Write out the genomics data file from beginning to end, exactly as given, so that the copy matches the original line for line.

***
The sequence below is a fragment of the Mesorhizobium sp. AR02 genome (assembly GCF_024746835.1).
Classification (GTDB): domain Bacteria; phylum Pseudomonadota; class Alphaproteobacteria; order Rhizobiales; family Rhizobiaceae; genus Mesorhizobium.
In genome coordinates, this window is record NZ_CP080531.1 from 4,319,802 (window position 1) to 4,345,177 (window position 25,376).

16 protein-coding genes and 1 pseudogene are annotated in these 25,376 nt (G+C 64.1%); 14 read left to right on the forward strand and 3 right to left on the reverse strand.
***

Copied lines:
The sequence below is a fragment of the Mesorhizobium sp. AR02 genome (assembly GCF_024746835.1).
Classification (GTDB): domain Bacteria; phylum Pseudomonadota; class Alphaproteobacteria; order Rhizobiales; family Rhizobiaceae; genus Mesorhizobium.
In genome coordinates, this window is record NZ_CP080531.1 from 4,319,802 (window position 1) to 4,345,177 (window position 25,376).

16 protein-coding genes and 1 pseudogene are annotated in these 25,376 nt (G+C 64.1%); 14 read left to right on the forward strand and 3 right to left on the reverse strand.